SOURCES: Philip May, Ph.D., research professor, Gillings School of Global Public Health, University of North Carolina, Chapel Hill; Janet Williams, M.D., professor of pediatrics, University of Texas Health Science Center in San Antonio; Svetlana (Lana) Popova, M.D., Ph.D., M.P.H., senior scientist of social and epidemiological research, Centre for Addiction and Mental Health, and assistant professor of epidemiology and social work, University of Toronto; November 2014, Pediatrics
MONDAY, Oct. 27, 2014 (HealthDay News) -- Although drinking during pregnancy has long been considered taboo, new research suggests that as many as one in 20 U.S. children may have health or behavioral problems related to alcohol exposure before birth.
The study found that between 2.4 percent and 4.8 percent of children have some kind of fetal alcohol spectrum disorder, or FASD.
"Knowing not to drink during pregnancy and not doing so are two different things," especially before a woman knows she is pregnant, said lead researcher Philip May, a professor of public health at the University of North Carolina at Chapel Hill. He said the high prevalence of children affected by drinking during pregnancy may be due to social pressures or women's difficulty in changing their drinking habits.
Findings from the study were reported online Oct. 27 and in the November print issue of Pediatrics.
Fetal alcohol spectrum disorders include fetal alcohol syndrome disorder plus other conditions that include some, but not all, of the characteristics of fetal alcohol syndrome, according to background information in the study.
Fetal alcohol syndrome is the most severe end of the spectrum, and children with this condition have abnormal facial features, structural brain abnormalities, growth problems and behavioral issues. Children on the less severe end of the spectrum may have impairments in the ability to complete tasks required to do well in school, or have behavioral issues, the study noted.
May and his colleagues selected a nationally representative town in the Midwest for the study. The town had an average annual alcohol consumption rate about 14 percent higher than the rest of the United States. That translated into roughly a liter of alcohol more per person per year, according to the study authors.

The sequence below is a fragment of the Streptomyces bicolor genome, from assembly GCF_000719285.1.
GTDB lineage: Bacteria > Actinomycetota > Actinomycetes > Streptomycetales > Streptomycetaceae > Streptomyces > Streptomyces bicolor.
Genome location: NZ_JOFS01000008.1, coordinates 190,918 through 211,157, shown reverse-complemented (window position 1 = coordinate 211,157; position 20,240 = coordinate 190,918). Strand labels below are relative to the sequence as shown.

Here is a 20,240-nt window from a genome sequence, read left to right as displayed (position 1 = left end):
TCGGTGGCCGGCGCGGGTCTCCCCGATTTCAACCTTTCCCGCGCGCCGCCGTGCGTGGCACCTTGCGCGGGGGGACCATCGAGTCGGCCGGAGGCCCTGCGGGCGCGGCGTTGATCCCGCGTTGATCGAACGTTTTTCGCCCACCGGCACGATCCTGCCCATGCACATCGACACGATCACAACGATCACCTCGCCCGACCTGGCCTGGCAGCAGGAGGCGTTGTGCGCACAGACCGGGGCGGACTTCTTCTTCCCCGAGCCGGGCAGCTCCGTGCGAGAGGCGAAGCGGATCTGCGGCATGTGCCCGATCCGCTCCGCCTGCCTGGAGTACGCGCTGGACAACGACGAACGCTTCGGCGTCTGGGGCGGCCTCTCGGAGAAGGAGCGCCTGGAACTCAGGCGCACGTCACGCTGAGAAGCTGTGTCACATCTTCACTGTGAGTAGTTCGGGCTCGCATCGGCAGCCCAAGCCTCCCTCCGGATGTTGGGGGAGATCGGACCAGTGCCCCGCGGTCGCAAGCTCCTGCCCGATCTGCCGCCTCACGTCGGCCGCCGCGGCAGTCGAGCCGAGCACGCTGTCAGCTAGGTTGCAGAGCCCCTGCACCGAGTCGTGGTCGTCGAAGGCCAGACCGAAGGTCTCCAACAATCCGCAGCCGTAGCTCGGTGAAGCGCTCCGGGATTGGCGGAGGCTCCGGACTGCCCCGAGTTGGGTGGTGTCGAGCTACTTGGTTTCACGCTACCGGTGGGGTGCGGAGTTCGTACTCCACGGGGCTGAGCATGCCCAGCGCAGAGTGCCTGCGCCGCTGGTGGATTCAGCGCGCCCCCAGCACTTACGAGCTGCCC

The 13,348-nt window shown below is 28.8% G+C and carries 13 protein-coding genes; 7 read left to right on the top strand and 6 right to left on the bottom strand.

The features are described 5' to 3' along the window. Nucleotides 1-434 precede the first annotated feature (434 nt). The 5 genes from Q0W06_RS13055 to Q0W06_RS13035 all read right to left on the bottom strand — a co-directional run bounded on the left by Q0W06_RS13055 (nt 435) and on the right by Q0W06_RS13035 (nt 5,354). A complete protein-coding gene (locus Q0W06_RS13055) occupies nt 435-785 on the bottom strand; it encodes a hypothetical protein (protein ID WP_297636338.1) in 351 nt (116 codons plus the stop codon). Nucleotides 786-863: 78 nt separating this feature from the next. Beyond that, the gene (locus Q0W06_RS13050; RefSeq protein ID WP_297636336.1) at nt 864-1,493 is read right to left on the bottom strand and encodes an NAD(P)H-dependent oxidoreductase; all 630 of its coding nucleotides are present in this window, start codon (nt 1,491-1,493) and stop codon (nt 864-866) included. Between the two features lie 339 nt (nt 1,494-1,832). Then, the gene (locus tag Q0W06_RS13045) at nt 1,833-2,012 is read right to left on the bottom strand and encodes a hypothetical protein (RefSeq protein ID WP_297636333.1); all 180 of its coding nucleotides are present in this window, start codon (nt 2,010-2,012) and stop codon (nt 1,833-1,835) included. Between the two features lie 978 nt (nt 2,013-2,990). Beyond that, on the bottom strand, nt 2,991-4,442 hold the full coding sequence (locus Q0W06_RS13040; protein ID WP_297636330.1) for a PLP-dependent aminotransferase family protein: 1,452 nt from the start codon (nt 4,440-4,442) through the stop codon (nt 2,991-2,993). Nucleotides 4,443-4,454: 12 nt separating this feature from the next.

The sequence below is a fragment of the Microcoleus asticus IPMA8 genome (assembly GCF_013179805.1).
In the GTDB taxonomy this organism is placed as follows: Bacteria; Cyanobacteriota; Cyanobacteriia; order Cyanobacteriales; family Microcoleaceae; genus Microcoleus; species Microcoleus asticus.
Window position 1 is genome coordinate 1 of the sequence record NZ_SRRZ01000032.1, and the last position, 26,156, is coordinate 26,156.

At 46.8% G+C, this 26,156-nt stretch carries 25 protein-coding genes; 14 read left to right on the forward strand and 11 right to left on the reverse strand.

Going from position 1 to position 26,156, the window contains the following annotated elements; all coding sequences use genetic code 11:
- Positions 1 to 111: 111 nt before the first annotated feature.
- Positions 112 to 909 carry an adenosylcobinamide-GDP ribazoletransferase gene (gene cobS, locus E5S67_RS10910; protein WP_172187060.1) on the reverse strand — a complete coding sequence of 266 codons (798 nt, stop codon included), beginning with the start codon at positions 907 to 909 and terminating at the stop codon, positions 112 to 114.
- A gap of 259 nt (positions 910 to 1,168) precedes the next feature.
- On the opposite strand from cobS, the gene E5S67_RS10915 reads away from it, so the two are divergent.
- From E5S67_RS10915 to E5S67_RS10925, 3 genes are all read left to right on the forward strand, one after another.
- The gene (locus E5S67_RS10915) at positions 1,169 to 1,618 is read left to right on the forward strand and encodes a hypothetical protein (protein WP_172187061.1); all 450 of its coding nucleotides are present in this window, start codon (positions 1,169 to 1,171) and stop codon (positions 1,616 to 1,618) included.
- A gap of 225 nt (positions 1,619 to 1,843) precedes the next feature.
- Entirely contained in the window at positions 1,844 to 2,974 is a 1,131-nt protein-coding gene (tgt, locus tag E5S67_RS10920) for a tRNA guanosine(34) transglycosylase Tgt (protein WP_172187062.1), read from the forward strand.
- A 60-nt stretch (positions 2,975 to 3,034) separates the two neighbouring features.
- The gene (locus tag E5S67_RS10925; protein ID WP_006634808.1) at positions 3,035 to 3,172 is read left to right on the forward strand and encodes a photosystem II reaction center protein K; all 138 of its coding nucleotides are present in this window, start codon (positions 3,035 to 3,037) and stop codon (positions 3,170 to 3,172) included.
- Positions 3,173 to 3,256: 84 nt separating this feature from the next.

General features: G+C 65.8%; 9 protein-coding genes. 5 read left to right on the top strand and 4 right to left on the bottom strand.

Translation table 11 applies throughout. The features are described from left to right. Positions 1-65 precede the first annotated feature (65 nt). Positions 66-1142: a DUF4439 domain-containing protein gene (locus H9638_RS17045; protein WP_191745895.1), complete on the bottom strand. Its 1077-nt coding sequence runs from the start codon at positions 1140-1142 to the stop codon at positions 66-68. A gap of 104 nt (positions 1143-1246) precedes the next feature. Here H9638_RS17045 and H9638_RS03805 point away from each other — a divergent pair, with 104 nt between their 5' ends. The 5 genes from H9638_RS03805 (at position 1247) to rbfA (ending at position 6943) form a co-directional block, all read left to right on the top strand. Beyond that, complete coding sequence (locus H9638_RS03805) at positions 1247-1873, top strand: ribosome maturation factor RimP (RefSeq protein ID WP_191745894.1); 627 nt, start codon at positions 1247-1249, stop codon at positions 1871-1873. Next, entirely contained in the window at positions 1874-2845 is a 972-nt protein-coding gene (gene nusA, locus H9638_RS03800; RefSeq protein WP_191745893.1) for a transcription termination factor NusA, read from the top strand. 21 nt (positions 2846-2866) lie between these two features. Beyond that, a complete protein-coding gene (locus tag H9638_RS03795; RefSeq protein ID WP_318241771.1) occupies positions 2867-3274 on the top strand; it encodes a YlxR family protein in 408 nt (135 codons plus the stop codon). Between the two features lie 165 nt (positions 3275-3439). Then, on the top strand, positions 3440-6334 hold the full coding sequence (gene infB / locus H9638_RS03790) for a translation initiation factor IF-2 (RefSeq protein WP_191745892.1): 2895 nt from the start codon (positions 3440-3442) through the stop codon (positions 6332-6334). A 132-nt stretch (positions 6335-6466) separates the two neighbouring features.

The town had 32 schools with a total of more than 2,000 first-graders. About 70 percent of the youngsters' parents allowed their children to participate in the study.
May's team identified first-graders who had a developmental problem or were below the 25th percentile for height, weight or head circumference. Then the researchers gave memory and thinking ("cognitive") tests, as well as behavioral tests, to these children and to a comparison group of typically developing first-graders.
The specially trained researchers also assessed the children for the physical attributes of fetal alcohol syndrome disorder, which include small eye openings, a smooth upper lip, a thin red border to the upper lip and smaller heads, May said.
The researchers found that six to nine of every 1,000 children had fetal alcohol syndrome. And, between 11 and 17 per 1,000 children had partial fetal alcohol syndrome, according to the study.
These numbers are higher than in previous research, but that may be due to the rigorous methods in the study, said Dr. Janet Williams, a professor of pediatrics at the University of Texas Health Science Center in San Antonio.
"FASD is an umbrella term covering the full spectrum of permanent lifelong conditions, ranging from mild to severe, and encompassing a broad variety of physical defects and cognitive, behavioral, emotional and adaptive functioning deficits," Williams said. "As we have better methodology, we're getting closer to the real prevalence, the real problem, and we need to stop the root cause of the problem."
This study also identified factors that predicted a higher risk that a child would have an FASD. The longer it took a mother to learn she was pregnant, how frequently she drank three months before pregnancy, and the more alcohol the child's father drank, the more likely it was that the child would have an FASD, the study found.
There are multiple reasons rates of FASDs are high, said Dr. Lana Popova, a senior scientist at the Centre for Addiction and Mental Health and an assistant professor of epidemiology and of social work at the University of Toronto.
"First and foremost, women are receiving mixed messages about alcohol use during pregnancy through their family or friends, health care providers and public health campaigns," Popova said. "Second, the rates of alcohol use, binge drinking and drinking during pregnancy appear to be increasing among young women in a number of countries."
A high number of unplanned pregnancies and a need to improve access to effective substance abuse treatment programs for women of childbearing age are two other contributing factors, Popova said.
"There is no safe amount of alcohol or safe time to drink during pregnancy, or when planning on becoming pregnant," she said. "If a woman is unaware of her pregnancy, for whatever reason, she should discontinue drinking immediately upon pregnancy recognition."
Williams added that researchers continue to study the effects of even small amounts of alcohol during pregnancy because it is such a significant problem.
"Alcohol is a neurotoxin, and alcohol exposure is the leading preventable cause of birth defects and intellectual and neurodevelopmental disabilities," she said. "So why is it worth experimenting with your child?"
Learn more about fetal alcohol spectrum disorders from the U.S. Centers for Disease Control and Prevention.